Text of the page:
The paper reports that “authorities will conduct spot checks”, with punishments for those not adhering to the rules, including “fines of up to £1,000” and deportation.
At a daily briefing on Saturday, transport minister Grant Shapps said that Mr Johnson will proceed with “extreme caution” in easing the lockdown, and warned the public not to “throw away” their hard work by going outside.
A day after the White House confirmed that US president Donald Trump's personal valet had tested positive for the virus, Mr Trump told reporters that Katie Miller, press secretary to US vice-president Mike Pence, had also been infected. She is married to senior Trump aide and immigration policy hardliner Stephen Miller, and travels frequently with Mr Pence. The back-to-back diagnoses of individuals close to Mr Trump, Mr Pence and the White House inner circle raised questions about whether the highest levels of government are adequately safeguarded from infection. "We've taken every single precaution to protect the president," White House spokeswoman Kayleigh McEnany told reporters.
More than 77,000 Americans have died from Covid-19, out of more than 1.29 million confirmed cases, according to a Reuters tally.
New York, seen as the centre of the US’s epidemic, has reported the fewest new coronavirus cases in seven weeks.
China will reform its disease prevention and control system to address weaknesses exposed by the coronavirus outbreak, a senior Chinese health official said on Saturday.
China has been criticised domestically and abroad as being initially slow to react to the virus, which first broke out on a large scale in Wuhan.
“This coronavirus epidemic is a big test of our country’s governance and governing ability, and it exposed the weak links in how we address major epidemic and public health systems,” Li Bin, vice-minister of the China National Health Commission, told reporters.
The commission intends to build a “centralised and efficient” chain of command, and modernise the disease prevention and control system, he said. The commission also aims to make better use of big data, artificial intelligence and cloud computing to better analyse the disease, trace the virus and distribute resources. China has not seen any new deaths from coronavirus for 24 days.
China is willing to offer support to North Korea against coronavirus, state television said on Saturday, quoting a letter from president Xi Jinping to North Korean leader Kim Jong-un.
Seoul has shut down more than 2,100 nightclubs, hostess bars and discos after dozens of coronavirus infections were linked to clubgoers who went out last weekend as South Korea relaxed social distancing guidelines. The measures imposed by mayor Park Won-soon came after the national government urged entertainment venues around the nation to close or enforce anti-virus measures, including distancing, temperature checks, keeping customer lists and requiring employees to wear masks.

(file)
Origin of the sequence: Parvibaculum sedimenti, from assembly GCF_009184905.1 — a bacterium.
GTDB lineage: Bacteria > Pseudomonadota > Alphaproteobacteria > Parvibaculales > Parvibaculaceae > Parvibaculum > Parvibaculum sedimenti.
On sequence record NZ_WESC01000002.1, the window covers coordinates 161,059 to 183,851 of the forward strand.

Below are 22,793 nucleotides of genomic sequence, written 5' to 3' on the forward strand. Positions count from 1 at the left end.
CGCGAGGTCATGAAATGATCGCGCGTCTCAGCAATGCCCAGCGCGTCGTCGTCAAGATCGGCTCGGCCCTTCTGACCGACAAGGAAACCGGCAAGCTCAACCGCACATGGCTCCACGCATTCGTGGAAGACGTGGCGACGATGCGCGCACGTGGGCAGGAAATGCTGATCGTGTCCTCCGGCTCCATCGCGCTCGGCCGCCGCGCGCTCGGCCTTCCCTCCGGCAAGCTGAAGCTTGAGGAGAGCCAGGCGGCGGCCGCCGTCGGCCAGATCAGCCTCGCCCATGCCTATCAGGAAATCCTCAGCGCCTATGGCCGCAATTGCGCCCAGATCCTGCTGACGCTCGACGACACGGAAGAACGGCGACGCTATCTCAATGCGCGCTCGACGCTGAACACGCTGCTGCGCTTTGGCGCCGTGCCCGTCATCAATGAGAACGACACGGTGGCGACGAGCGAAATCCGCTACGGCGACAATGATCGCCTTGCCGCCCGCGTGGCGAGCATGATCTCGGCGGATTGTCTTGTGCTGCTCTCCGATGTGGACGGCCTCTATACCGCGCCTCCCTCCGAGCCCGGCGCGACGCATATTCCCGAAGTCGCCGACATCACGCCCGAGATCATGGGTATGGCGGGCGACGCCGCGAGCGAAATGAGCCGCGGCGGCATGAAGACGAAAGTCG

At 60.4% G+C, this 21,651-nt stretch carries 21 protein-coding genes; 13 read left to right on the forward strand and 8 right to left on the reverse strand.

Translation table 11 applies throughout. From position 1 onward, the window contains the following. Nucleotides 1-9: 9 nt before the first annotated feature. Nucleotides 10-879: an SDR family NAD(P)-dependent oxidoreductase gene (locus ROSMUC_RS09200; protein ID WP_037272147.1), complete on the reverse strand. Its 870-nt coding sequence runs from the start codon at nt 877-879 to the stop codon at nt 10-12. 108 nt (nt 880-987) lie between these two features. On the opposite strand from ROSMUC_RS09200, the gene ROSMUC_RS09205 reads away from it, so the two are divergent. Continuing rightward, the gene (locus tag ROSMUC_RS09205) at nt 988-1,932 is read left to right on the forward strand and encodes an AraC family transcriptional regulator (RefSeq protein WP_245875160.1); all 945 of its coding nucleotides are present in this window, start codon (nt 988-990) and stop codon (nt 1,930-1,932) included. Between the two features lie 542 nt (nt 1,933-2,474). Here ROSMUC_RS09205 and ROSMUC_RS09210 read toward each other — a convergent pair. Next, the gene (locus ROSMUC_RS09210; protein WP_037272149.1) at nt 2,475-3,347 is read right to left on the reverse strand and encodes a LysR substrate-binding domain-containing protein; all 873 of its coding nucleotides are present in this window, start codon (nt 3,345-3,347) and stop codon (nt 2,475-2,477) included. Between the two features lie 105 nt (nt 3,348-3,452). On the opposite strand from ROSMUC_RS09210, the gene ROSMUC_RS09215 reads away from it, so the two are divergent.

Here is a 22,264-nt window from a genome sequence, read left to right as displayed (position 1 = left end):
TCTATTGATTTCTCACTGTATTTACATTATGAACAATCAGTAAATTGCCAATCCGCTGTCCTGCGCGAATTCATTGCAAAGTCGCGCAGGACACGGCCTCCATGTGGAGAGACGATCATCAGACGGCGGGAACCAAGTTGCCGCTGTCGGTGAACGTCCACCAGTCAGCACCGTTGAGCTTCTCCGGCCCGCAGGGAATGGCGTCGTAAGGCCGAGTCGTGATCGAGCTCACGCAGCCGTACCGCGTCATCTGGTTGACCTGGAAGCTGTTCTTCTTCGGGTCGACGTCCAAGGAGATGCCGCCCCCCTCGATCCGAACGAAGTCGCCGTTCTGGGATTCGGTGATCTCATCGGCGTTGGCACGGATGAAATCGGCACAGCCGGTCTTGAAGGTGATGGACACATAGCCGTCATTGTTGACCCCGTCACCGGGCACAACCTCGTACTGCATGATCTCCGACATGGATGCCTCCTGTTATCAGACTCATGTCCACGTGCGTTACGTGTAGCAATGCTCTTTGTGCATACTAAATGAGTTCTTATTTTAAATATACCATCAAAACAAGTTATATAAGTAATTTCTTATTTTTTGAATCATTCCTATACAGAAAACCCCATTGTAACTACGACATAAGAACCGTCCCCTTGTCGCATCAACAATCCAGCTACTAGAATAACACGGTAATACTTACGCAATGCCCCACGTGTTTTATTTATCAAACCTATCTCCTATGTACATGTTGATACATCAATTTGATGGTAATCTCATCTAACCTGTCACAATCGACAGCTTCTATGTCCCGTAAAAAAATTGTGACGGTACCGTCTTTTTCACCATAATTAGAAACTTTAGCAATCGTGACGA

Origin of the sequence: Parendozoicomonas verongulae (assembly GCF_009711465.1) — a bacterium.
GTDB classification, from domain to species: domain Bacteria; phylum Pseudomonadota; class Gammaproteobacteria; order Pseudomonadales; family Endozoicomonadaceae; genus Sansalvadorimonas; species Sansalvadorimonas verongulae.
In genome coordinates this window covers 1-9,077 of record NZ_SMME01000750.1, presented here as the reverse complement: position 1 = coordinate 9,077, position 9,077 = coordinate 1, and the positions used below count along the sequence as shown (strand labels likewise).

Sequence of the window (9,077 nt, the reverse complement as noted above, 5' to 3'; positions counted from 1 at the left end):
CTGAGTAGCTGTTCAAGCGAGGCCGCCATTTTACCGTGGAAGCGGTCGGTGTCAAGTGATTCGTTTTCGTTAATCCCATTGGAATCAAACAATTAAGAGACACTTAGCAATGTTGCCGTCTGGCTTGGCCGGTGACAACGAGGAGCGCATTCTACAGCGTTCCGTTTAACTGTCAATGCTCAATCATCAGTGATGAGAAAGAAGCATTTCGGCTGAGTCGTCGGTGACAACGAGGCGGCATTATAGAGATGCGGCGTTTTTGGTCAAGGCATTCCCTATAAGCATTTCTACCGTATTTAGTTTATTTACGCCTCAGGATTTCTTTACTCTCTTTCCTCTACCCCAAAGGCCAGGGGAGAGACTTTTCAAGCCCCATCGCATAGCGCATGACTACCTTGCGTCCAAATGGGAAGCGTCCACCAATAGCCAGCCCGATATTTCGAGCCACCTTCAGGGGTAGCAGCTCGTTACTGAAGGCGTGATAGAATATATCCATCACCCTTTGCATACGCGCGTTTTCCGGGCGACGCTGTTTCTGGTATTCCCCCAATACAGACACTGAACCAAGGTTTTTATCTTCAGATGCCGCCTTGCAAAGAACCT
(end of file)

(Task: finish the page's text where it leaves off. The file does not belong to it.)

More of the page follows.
Officials reported 18 fresh cases of coronavirus in 24 hours, including 12 in the capital Seoul, as health workers scramble to trace contacts after detecting a slew of transmissions linked to clubgoers.
Figures released by South Korea’s Centres for Disease Control and Prevention on Saturday brought national totals to 10,840 cases and 256 deaths.
Officials said they detected at least 15 infections linked to a 29-year-old man who visited three clubs last Saturday before testing positive on Wednesday.
The infections raised concern about a broader spread of the virus in the Seoul metropolitan area, where about half of South Korea’s 51 million people live.
Rest of the world
Covid-19 could kill between 83,000 and 190,000 people in Africa in the first year if it is not contained, the World Health Organisation has said.
More than 500 workers at an industrial facility in Ghana have tested positive for coronavirus, the country’s health service said on Friday. The overall number of cases in Ghana rose on Friday to 4,012, including 18 deaths, from 3,091 on Thursday.
Brazil has surpassed the UK in fatalities, and infections there have tripled in the past two weeks, as officials warned the numbers are likely higher given the low level of testing. British medical journal The Lancet called president Jair Bolsonaro the biggest threat to Brazil’s ability to successfully combat the spread of coronavirus and tackle the unfolding public health crisis.
At least six people were killed when protesters angry over what they see as unfair food aid distribution during the pandemic clashed with police in Afghanistan’s western Ghor province on Saturday, according to officials. – PA/Reuters/Guardian/Bloomberg